An 8-year-old boy was killed in a mobile-home fire in upstate New York early Monday while attempting to rescue a disabled relative inside, according to authorities.
Tyler J. Doohan, of East Rochester, was staying at the home of relatives in the nearby town of Penfield on Sunday night when he noticed a fire in the single-wide trailer, said Penfield Fire Chief Chris Ebmeyer.
As firefighters and sheriff's deputies responded to an emergency call around 4:45 a.m., Tyler was able to wake six other people in the small trailer, including two more children, ages 4 and 6, Ebmeyer said.
Then Tyler went back into the blaze to help his grandfather, who was disabled and would have been unable to get out of the home on his own, Ebmeyer said.
"By that time, the fire had traveled to the back of the trailer," Ebmeyer said. "Unfortunately they both succumbed to heat and smoke."
Their bodies were found together in a back bedroom.
Tyler's uncle was also killed in the fire, his body found in a front room, Ebmeyer said.
Earlier, fire officials had released a mistaken version of the incident, where the grandfather and uncle's locations were switched, due to incorrect information provided by a family member.
"It makes me really proud, it really does, but I just want him back," Tyler's mother, Crystal Vrooman, told CNN affiliate WHAM.
The boy broke away from his aunt outside the burning trailer and ran back inside to try to save his grandfather, she said.
"All I could think about is how he couldn't breathe," she told WHAM.
The pair were found together on a bed in the back room. It appeared that the boy was trying to lift his grandfather from the bed when he was overcome by the smoke and fire, the fire chief said.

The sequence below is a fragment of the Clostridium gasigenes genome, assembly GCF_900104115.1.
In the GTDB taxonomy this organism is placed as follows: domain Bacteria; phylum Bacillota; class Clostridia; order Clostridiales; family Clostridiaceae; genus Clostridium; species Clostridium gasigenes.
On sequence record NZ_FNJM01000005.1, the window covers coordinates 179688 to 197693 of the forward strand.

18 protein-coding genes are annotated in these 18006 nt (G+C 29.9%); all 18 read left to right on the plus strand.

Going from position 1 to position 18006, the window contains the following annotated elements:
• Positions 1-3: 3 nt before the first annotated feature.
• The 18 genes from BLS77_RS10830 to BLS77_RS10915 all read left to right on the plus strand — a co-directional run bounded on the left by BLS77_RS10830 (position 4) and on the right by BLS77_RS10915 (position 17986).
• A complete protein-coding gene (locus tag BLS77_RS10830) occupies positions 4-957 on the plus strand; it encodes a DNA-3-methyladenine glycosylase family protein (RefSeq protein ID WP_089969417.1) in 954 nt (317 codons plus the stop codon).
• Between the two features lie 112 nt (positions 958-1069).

Tyler and his grandfather were like best friends, Vrooman said.
"I'm just so grateful that he went with people that he loved," she said. "He didn't go alone."
The cause of the blaze is still under investigation but believed to be accidental.
The conditions of the six survivors were not immediately available.
Ebmeyer said that he didn't think the trailer had a working smoke detector. He lamented that with so many people in one small mobile home, one alarm could have easily woken everyone in time to escape.
The Penfield Fire Company -- a volunteer unit -- intends to create a public service initiative to spread awareness and get smoke detectors out to the public, he said.
Meanwhile, Richard Stutzman Jr., interim superintendent of the East Rochester School District, where Tyler attended fourth grade, issued a statement:
"In bravely and selflessly giving his own life, he was able to save the lives of six others -- and he truly is a hero."